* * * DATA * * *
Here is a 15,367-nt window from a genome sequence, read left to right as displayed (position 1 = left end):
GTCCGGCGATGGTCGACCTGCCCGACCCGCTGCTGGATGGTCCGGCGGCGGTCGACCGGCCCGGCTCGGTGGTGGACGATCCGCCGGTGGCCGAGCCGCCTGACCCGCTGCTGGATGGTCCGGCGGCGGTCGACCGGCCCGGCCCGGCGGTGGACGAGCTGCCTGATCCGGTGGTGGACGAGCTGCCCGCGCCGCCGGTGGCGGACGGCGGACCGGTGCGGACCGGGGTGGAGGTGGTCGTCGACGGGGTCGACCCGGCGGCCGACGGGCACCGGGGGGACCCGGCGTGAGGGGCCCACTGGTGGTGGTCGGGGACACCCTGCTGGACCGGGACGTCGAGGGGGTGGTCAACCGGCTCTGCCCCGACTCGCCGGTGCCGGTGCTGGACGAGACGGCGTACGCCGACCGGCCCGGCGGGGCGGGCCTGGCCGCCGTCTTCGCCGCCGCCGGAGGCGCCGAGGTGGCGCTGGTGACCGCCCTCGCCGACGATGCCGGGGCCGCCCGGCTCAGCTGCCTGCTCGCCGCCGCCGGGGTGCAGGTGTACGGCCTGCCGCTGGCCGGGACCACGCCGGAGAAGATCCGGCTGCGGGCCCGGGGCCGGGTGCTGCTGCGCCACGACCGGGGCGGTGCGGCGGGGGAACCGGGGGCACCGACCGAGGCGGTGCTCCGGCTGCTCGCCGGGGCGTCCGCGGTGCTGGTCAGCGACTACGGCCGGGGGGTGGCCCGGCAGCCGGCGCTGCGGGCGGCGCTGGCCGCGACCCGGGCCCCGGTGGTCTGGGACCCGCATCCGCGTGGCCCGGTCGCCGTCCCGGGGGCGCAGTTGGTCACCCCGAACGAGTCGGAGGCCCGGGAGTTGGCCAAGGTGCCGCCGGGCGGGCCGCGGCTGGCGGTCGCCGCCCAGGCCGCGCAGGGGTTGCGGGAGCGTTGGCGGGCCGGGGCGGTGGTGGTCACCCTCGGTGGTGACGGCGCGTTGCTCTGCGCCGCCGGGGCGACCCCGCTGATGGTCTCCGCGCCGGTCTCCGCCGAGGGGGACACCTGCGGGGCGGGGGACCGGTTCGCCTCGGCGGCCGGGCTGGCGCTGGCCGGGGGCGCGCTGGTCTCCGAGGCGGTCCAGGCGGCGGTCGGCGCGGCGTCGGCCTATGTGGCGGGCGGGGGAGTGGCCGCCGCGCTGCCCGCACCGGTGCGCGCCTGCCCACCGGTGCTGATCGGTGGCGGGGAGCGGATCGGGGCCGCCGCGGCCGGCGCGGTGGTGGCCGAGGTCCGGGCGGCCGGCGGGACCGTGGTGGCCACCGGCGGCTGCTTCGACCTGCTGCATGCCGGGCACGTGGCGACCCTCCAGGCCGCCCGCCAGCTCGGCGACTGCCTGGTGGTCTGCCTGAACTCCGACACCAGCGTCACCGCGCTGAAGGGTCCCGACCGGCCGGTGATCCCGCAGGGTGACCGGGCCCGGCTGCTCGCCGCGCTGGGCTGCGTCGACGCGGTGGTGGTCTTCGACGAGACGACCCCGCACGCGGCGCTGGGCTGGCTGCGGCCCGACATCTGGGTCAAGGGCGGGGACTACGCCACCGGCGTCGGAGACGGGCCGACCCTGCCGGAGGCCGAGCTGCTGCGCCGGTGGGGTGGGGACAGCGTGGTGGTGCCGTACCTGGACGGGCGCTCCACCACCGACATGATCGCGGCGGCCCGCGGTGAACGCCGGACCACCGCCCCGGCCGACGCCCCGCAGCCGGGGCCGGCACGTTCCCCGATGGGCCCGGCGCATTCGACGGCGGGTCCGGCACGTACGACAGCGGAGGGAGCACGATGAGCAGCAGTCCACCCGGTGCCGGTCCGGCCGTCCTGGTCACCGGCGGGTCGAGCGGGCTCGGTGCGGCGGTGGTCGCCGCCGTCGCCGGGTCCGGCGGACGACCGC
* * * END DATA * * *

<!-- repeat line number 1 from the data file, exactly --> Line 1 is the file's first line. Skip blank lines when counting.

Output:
Here is a 15,367-nt window from a genome sequence, read left to right as displayed (position 1 = left end):